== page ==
The Federal Bureau of Prisons has directed the departments chaplains to purge their libraries of all religious books which are not on list approved developed by the Bureau. According to a New York Times report by Laurie Goodstein, the move is supposed to prevent inmates from getting relgiously-based terrorist ideas.
Traci Billingsley, a spokeswoman for the Bureau of Prisons, said the agency was acting in response to a 2004 report by the Office of the Inspector General in the Justice Department. The report recommended steps that prisons should take, in light of the Sept. 11 attacks, to avoid becoming recruiting grounds for militant Islamic and other religious groups. The bureau, an agency of the Justice Department, defended its effort, which it calls the Standardized Chapel Library Project, as a way of barring access to materials that could, in its words, “discriminate, disparage, advocate violence or radicalize.”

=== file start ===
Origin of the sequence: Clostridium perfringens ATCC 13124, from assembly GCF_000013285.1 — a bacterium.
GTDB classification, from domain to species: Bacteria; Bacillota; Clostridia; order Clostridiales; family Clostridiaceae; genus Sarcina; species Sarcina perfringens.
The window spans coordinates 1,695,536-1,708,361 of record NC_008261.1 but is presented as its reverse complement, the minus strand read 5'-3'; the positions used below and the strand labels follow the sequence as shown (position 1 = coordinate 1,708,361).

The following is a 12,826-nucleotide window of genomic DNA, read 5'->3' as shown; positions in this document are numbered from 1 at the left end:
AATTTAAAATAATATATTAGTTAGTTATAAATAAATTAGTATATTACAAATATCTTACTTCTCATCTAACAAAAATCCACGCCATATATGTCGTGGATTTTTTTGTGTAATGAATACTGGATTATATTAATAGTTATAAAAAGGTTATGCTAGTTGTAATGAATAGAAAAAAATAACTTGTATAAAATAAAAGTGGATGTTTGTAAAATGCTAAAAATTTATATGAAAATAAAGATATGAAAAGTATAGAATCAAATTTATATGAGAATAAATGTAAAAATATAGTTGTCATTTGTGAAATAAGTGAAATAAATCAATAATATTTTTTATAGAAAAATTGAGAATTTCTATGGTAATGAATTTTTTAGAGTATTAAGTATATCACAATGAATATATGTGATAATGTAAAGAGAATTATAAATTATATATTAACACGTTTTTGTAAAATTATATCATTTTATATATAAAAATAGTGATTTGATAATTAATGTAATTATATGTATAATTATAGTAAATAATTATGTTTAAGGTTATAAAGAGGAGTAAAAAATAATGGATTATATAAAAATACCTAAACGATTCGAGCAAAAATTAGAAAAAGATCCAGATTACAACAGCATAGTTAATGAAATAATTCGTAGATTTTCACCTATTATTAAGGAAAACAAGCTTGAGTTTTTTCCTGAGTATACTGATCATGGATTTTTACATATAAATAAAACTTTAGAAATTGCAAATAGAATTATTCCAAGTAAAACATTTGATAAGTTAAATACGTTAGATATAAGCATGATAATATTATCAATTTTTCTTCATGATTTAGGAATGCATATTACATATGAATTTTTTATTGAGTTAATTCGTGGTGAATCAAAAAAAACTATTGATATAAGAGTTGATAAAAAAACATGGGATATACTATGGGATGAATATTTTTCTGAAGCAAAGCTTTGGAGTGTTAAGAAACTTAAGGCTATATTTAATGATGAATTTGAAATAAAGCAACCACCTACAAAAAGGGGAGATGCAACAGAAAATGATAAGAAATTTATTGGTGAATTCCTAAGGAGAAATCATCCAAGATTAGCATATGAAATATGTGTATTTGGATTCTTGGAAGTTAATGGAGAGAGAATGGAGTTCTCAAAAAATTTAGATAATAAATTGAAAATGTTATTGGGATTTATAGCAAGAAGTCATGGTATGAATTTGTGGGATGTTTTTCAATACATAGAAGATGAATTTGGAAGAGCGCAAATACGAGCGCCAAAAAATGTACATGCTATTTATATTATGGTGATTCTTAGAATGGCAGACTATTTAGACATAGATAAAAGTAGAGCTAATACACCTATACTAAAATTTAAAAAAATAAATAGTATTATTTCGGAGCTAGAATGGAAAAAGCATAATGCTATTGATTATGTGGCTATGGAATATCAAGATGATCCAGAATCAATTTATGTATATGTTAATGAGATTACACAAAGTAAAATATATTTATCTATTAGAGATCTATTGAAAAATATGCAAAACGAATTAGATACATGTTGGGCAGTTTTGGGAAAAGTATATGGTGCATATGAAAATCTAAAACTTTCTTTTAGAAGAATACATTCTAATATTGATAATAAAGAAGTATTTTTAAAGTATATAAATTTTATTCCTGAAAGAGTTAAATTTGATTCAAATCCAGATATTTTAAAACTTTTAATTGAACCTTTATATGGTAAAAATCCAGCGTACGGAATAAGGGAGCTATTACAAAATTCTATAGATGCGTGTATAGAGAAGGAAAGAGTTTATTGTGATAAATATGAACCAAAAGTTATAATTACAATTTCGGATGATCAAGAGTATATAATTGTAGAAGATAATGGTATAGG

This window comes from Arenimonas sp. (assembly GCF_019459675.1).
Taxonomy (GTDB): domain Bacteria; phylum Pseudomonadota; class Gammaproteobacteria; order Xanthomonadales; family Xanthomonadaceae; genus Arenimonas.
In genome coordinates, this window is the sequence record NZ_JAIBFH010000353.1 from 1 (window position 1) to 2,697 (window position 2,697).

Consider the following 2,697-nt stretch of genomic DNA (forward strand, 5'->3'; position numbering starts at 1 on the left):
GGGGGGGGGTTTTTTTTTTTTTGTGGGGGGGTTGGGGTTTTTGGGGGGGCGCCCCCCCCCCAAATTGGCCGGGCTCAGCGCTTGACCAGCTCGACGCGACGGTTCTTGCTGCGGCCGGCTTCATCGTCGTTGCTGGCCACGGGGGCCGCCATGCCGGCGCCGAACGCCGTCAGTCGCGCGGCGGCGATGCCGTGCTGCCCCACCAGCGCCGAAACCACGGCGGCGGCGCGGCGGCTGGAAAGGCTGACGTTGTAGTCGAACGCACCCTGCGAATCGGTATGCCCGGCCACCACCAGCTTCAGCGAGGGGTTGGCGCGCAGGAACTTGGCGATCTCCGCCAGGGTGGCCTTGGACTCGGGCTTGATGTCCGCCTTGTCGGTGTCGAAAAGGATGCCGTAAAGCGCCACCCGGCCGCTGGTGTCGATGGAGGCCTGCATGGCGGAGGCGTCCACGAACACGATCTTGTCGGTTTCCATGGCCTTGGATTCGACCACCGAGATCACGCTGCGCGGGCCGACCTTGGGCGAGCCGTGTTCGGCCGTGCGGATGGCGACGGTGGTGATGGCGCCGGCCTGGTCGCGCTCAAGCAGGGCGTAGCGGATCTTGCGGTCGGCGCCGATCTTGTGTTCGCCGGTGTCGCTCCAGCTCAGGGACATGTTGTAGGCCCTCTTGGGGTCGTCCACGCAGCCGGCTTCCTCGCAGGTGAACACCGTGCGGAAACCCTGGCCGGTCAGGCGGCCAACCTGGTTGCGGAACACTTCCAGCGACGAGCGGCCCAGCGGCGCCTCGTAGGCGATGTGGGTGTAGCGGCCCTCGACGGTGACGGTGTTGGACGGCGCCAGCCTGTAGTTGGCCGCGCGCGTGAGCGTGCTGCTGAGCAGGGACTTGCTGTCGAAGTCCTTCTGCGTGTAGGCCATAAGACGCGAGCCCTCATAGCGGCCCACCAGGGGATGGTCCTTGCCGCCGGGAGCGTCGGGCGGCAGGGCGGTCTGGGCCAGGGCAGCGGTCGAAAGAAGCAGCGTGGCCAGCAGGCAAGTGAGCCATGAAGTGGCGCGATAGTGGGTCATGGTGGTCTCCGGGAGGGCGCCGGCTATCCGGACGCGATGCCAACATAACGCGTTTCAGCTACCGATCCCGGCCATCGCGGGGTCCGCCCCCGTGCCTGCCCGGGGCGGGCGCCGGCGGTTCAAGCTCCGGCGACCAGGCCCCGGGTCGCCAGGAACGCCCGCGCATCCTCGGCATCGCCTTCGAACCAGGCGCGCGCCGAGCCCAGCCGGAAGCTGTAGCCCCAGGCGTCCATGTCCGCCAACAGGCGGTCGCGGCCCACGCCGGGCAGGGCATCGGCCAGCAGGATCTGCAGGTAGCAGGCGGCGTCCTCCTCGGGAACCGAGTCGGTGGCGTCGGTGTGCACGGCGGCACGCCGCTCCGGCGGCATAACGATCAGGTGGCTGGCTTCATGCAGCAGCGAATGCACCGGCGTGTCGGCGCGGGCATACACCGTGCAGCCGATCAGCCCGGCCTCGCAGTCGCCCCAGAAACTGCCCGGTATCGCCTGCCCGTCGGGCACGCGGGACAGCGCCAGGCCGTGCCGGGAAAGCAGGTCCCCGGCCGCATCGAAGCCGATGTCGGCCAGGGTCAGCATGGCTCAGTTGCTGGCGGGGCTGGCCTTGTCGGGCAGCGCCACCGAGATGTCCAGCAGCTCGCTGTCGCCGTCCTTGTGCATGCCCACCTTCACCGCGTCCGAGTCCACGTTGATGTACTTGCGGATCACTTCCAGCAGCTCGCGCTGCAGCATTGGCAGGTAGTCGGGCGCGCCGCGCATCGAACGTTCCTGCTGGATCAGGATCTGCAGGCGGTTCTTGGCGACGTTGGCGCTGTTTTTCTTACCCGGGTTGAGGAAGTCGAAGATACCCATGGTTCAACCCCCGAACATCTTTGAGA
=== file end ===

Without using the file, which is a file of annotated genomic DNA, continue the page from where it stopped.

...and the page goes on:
The list, which has reduced religious libraries to a list of 150 approved books and 150 multi-media for each of 20 religions or religious categories, does not ban liturgical texts, prayer books or scriptures.
The lists are broad, but reveal eccentricities and omissions. There are nine titles by C. S. Lewis, for example, and none from the theologians Reinhold Niebuhr, Karl Barth and Cardinal Avery Dulles, and the influential pastor Robert H. Schuller.
Chaplains already watch out for materials that promote violence or disparage groups or classes of people, so, they say, the effort is unnecessary. The department has not provided funds for Chaplains to purchase the approved materials. This means that many prison library have simply been cleared of materials.
This effort has managed to displease nearly everyone: evangelical Christian groups have found their materials banned as well as Jewish and Muslim groups. Already some prisoners have filed suit.
If bureaucrats are concerned about radical ideas that are infectious, they may want to have another look at those Gospels.
Read the rest here including a multi-media description of the banned materials.